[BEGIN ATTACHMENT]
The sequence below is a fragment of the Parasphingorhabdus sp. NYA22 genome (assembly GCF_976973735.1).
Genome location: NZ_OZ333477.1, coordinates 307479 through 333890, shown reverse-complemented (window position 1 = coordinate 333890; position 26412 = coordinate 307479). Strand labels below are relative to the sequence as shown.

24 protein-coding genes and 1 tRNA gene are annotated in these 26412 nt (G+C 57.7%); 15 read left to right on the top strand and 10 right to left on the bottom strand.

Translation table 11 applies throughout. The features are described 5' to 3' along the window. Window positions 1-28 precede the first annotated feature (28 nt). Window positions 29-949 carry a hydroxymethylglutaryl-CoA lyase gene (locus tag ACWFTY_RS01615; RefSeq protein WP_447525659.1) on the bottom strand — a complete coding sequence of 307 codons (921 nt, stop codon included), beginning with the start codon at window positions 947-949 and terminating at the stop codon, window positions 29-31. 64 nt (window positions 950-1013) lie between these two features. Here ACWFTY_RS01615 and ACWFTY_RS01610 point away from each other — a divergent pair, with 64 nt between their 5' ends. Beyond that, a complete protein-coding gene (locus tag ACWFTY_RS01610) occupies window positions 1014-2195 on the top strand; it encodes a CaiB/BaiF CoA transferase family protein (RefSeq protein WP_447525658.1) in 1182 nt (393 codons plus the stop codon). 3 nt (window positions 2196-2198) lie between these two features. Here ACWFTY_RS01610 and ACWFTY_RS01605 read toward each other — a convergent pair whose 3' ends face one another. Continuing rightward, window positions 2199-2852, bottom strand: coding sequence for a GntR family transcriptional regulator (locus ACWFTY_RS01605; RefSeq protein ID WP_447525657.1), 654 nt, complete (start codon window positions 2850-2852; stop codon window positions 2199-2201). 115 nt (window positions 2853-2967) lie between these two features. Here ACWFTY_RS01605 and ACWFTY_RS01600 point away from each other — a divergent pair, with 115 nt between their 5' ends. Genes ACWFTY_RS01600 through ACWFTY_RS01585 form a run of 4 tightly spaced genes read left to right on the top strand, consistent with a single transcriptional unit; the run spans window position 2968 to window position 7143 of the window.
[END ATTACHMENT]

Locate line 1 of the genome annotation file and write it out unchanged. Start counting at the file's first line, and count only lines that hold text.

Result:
The sequence below is a fragment of the Parasphingorhabdus sp. NYA22 genome (assembly GCF_976973735.1).